Jean Childress, for Danielle D. Childress, Infant, Plaintiff-appellant, v. Otis R. Bowen, Secretary of Health and Human Services,defendant-appellee, 836 F.2d 545 (4th Cir. 1987)

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US Court of Appeals for the Fourth Circuit - 836 F.2d 545 (4th Cir. 1987) Argued Nov. 5, 1987. Decided Dec. 17, 1987

Francis Anderson Porter for appellant.

Beverly Dennis, III, Chief Counsel, Region III, Office of the General Counsel, Department of Health & Human Services, James C. Newman, Supervisory Assistant, Regional Counsel, Deborah Fitzgerald, Assistant Regional Counsel, Henry E. Hudson, United States Attorney, G. Wingate Grant, Assistant United States Attorney on brief, for appellee.


Appellant Jean Childress brought this action to review the decision of the Secretary of Health and Human Services denying her claim for child's survivor benefits on behalf of her daughter. The district court held that there was substantial evidence to support the Secretary's decision. We affirm.

* Jean Childress met Dan Derby in 1978. They began dating although both were married to other persons at the time.1  Jean lived in Richmond; Dan worked in Richmond but his wife and children lived in Chesapeake, Virginia. In early 1980, Jean gave birth to a son, Anthony, of whom Dan accepted paternity. After Anthony was born, Dan apparently moved into Jean's home during the time he spent in Richmond.

In December 1980, Dan lost his job and returned to Chesapeake, where he worked during most of 1981. He apparently lived with his wife and children, though he often spent weekends with Jean in Richmond. In late 1981, Dan took a job in Callao, Virginia, where his employer provided him with housing. While in Callao, Dan spent weekends in Richmond visiting Jean. In June 1982, Dan took a job in Elizabeth City, North Carolina. Again, his employer provided him with housing. During this period of employment Dan divided his weekend visits, visiting Jean in Richmond somewhat more frequently than his children in Chesapeake. He also traveled to Richmond some weeknights to visit Jean. Dan was traveling to Richmond to visit Jean on November 28, 1982, when he was killed in a one-car accident outside of Elizabeth City.

In February 1983, Jean discovered that she was pregnant. On August 10, 1983, she gave birth to a daughter, Danielle. On behalf of Danielle, Jean attempted to obtain child survivor benefits under the Social Security Act. Jean claimed that Dan was the only possible father of Danielle. The Administrative Law Judge, however, found that "the evidence of record does not establish that the wage earner [Dan] was her [Danielle's] biological father or that the wage earner was either living with her or contributing to her support at the time of his death." The ALJ accordingly held that Danielle was not entitled to benefits.

Jean sought review of the ALJ's determination under 42 U.S.C. § 405(g). The case was referred to a magistrate, who concluded that there was substantial evidence to support the ALJ's findings. The district court concurred in the magistrate's recommendation and granted summary judgment for the Secretary.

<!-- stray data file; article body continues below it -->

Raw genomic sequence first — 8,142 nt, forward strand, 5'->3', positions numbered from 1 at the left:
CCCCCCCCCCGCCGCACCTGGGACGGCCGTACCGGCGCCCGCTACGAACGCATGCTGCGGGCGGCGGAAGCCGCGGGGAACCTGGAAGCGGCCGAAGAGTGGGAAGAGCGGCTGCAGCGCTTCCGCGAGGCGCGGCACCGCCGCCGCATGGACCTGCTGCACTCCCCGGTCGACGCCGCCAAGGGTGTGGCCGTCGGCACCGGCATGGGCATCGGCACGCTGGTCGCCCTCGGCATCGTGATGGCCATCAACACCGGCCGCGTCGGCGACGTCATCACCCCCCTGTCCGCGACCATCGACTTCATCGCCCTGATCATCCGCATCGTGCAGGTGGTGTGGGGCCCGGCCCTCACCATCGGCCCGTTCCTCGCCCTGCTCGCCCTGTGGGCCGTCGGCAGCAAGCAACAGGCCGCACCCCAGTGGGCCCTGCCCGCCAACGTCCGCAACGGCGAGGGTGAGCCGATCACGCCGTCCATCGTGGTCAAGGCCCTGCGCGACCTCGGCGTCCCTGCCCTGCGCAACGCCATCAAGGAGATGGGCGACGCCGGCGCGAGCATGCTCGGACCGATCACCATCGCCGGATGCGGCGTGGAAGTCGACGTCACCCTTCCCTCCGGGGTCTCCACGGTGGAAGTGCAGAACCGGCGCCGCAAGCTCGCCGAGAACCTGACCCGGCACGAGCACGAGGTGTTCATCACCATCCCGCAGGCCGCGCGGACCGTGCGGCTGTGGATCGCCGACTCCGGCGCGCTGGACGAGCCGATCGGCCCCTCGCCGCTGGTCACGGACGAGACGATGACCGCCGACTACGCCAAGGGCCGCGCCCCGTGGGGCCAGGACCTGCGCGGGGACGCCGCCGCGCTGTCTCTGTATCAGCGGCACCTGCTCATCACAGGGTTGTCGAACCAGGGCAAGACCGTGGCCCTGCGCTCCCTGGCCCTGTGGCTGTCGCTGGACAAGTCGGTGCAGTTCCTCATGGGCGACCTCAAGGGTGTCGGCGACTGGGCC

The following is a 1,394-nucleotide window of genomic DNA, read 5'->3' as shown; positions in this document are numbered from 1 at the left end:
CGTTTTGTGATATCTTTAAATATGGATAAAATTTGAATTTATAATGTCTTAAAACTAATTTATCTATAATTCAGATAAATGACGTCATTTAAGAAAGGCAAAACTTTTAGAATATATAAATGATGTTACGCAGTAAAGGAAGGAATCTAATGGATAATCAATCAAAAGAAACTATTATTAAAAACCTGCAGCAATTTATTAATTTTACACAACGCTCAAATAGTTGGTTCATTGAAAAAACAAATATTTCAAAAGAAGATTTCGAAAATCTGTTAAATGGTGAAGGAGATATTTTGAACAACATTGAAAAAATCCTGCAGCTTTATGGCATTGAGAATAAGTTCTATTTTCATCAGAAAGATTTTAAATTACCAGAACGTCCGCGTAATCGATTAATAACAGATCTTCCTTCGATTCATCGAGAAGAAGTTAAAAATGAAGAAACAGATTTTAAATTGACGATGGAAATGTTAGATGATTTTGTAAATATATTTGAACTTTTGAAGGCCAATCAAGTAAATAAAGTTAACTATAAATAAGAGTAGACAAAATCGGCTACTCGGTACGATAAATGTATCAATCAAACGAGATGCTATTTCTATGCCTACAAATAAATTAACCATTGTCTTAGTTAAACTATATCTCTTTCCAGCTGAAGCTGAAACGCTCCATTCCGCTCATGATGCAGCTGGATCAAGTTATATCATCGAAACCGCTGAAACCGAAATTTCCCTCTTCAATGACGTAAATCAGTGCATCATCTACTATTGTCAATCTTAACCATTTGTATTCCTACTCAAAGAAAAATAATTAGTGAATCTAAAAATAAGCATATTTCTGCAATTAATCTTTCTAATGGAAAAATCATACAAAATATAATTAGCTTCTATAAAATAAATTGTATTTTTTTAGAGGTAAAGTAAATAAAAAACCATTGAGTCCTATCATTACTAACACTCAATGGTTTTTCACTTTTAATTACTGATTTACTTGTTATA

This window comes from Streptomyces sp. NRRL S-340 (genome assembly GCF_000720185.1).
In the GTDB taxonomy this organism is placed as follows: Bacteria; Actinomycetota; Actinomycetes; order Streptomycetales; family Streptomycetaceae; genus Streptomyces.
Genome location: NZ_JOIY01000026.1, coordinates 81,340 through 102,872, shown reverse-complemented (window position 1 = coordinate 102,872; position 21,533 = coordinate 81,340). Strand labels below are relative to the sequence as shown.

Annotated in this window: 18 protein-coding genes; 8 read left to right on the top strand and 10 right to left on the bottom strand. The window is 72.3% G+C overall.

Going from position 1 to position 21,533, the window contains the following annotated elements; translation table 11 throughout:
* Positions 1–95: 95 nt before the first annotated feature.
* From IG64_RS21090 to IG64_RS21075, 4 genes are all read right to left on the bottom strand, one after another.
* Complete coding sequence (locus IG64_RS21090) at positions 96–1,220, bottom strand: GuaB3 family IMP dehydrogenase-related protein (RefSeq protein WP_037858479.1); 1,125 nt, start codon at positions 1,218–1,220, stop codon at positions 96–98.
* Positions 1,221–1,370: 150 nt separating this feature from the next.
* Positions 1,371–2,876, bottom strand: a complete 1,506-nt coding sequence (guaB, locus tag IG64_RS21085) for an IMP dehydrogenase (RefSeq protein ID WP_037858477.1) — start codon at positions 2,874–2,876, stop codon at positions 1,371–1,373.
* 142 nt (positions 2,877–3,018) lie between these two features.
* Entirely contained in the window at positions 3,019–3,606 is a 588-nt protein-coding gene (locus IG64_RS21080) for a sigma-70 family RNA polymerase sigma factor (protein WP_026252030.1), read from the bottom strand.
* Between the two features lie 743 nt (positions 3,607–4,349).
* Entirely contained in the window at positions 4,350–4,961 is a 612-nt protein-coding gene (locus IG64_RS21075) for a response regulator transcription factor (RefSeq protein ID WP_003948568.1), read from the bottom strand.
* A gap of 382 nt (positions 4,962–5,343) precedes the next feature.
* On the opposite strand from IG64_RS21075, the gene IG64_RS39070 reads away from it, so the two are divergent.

To be entitled to benefits, Jean had to show that Danielle was Dan's "child." A claimant will be deemed to be the child of a deceased insured individual if

such insured individual is shown by evidence satisfactory to the Secretary to have been the mother or father of the applicant, and such insured individual was living with or contributing to the support of the applicant at the time such insured individual died.

42 U.S.C. § 416(h) (3) (C) (ii). The ALJ found that Dan was neither living with nor supporting Danielle at the time of his death. In reviewing this determination, we are not free to weigh the evidence ourselves. Our inquiry is limited to whether the record contains relevant evidence that a reasonable mind could accept as adequate to support the ALJ's conclusions. Accepting Jean's testimony that Dan was the father of Danielle, we find that the record nevertheless contains substantial evidence to support the ALJ's findings that Dan neither lived with nor supported Danielle at the time of his death.

As to the issue of Dan's residence, the record contains conflicting evidence. As the magistrate remarked, some evidence tended to support the conclusion that Dan's residence followed his employment. Other evidence indicated that Dan maintained a household in Chesapeake, kept his bank accounts and voter registration there, and paid his personal property taxes there. Though the evidence in the record does not conclusively establish exactly where Dan lived, it is adequate to support the ALJ's conclusion that Dan did not live with Jean (and therefore Danielle) at the time of his death.

Likewise, the record contains ample evidence that Dan did not support Danielle at the time of his death. There was evidence that Jean's 1982 income of $21,000 far exceeded Dan's income and that Jean supported Dan more than he supported her during the months preceding his death. There was no evidence that Dan made any contribution to provide for the specific needs of Danielle.2  We agree with the district court that the record contained evidence adequate to support the ALJ's conclusion that Jean failed to prove that Dan was contributing to the support of Danielle.



Jean was divorced in 1979; Dan was never divorced


This case is distinguishable from Parsons for Bryant v. Health & Human Services, 762 F.2d 1188 (4th Cir. 1985). In Parsons, the deceased individual provided $50 for the mother's repeated transportation for prenatal care. We held that such a contribution satisfied the support requirement of Sec. 416(h) (3) (C) (ii) because it sufficed for all of the unborn child's needs. The evidence in this case, however, does not demonstrate the existence of such a contribution or the existence of any specific needs of the unborn child at all